We could also observe that music players who practised other activities concurrently with their musical practice were more prone to developing dystonia. We investigated this to establish whether dystonia was related to other activities that also demand physical strain from the upper limbs, particularly considering the cases with dystonia in these parts of the body. Besides orchestral playing and daily practice, the other activities included conducting, library duties, teaching, researching, studying, and others that were less frequently reported. We can suppose that these other tasks may overload the upper limbs, expressing dystonic movements in other activities after the onset of TSD (2, 5–7, 27).
The instruments played by the majority of the dystonic were those that demand greater ability from the right hand (mainly guitarists) or high physical pressure needed for the control of amplitude and frequency of vibration in the facial muscles/embouchure (trombone and tuba), which is in accordance with studies that show a higher incidence of dystonia with instruments that demand greater sensorimotor precision (5, 9, 12, 17, 24, 28, 29). Most of the affected musicians were right-handed. Our results showed that the sites affected by dystonia coincided in 60% of the cases with the dominant laterality of the individual.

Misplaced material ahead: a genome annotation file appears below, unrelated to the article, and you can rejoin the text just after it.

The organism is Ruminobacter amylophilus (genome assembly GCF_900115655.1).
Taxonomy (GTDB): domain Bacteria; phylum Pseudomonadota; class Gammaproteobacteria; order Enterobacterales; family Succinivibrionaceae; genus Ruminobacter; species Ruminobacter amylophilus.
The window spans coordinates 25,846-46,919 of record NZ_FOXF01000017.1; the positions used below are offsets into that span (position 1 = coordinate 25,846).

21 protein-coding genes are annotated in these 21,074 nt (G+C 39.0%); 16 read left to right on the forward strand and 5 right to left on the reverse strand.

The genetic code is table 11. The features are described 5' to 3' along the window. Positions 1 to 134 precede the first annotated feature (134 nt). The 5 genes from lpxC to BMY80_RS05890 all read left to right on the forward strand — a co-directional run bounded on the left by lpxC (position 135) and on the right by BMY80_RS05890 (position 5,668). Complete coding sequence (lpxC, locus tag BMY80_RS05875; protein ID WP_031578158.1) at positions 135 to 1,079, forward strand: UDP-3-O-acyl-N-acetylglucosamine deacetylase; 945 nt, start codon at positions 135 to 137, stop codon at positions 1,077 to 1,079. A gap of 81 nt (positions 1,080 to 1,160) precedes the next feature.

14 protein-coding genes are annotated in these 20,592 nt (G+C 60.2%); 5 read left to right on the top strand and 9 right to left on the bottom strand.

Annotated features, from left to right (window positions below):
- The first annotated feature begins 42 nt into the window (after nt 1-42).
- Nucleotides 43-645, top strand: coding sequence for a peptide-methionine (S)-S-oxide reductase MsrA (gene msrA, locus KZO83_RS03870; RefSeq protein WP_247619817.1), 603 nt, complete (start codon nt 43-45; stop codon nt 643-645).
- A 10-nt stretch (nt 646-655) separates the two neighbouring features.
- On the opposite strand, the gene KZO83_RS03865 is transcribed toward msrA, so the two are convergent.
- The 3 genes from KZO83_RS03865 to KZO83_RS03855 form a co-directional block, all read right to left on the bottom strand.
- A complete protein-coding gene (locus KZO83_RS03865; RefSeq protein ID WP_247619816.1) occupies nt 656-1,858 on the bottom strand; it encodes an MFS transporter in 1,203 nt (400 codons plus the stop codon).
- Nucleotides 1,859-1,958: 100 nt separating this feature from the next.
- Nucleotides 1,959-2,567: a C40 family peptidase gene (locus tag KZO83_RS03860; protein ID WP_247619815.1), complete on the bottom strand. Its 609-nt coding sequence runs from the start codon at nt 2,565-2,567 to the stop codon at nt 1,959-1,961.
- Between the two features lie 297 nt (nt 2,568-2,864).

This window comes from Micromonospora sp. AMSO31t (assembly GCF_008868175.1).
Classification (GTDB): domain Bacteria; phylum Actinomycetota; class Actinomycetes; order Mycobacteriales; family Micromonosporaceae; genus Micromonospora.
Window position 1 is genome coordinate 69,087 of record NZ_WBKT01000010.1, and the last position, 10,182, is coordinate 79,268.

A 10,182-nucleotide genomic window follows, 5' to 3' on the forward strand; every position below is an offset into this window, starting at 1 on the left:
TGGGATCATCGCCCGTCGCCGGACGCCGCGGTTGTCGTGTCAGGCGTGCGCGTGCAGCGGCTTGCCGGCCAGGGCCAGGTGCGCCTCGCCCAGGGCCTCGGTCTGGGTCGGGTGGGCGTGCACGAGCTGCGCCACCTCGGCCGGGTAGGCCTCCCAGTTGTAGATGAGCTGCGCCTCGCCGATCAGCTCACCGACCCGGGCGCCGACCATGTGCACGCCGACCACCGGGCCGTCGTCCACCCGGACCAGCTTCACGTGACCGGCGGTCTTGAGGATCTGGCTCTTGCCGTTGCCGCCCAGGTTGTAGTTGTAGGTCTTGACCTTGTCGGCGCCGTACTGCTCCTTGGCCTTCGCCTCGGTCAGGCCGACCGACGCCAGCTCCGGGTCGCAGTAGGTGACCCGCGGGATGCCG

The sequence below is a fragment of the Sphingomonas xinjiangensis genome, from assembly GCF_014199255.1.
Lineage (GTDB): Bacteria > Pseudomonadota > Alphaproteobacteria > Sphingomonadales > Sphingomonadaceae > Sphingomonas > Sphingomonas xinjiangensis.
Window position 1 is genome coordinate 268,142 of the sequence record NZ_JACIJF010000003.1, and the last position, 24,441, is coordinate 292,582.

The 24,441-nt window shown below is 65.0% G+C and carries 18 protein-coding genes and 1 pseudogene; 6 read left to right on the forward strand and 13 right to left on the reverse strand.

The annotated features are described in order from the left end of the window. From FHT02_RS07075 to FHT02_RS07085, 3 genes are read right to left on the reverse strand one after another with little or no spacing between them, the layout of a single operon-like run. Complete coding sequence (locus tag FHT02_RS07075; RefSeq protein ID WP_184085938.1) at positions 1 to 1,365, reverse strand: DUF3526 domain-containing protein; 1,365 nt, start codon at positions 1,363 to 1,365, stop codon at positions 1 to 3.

Fatigue was consistent (over 50%) across all groups. It was more common in dystonic wind players (particularly brass instruments) and in dystonic guitarists than in other instrument families. Fatigue is a symptom present throughout the performance of DMs (1, 5, 22). It was consistent (over 50%) across all groups, being more common in dystonic wind players and guitarists.
Several studies have reported that dystonia was not associated with pain, although pain could be a symptom that precedes the development of dystonia (5, 11, 12, 15, 19, 23, 27). We did not observe a different frequency of pain between dystonic and NDMs. Pain was usually not associated with dystonia, but rather with musical practice.
Previous musculoskeletal illnesses were associated with every group diagnosed with dystonia when compared to NDMs. Previous studies have shown that muscular injuries could precede or trigger the development of focal dystonia in musicians susceptible to these movement disorders (2, 5, 6, 13, 26).
The presence of tremors is a frequent symptom associated with dystonia in over 50% of the cases (2, 5, 8, 17, 22). We observed a higher incidence of tremor in dystonic groups (67.3%) and, in most of the cases, the tremor was present in the limb affected by dystonia.
We found that musicians who made themselves available for the evaluation, believing that something was not right, misevaluated their performance, even when diagnosed as dystonic. This could be due to an observed tendency that music players usually minimize psychological and biological problems (11, 13, 23, 26).
Brazilian music players are subject to a great variety of routines and workloads as well as legal and financial issues. We think that lack of employment stability, relative low salaries, and overloaded work may have some impact on their health. Surprisingly, we could not find a significant level of anxiety among them. One explanation could be that the applied scale was not sensitive enough for the diagnosis of anxiety.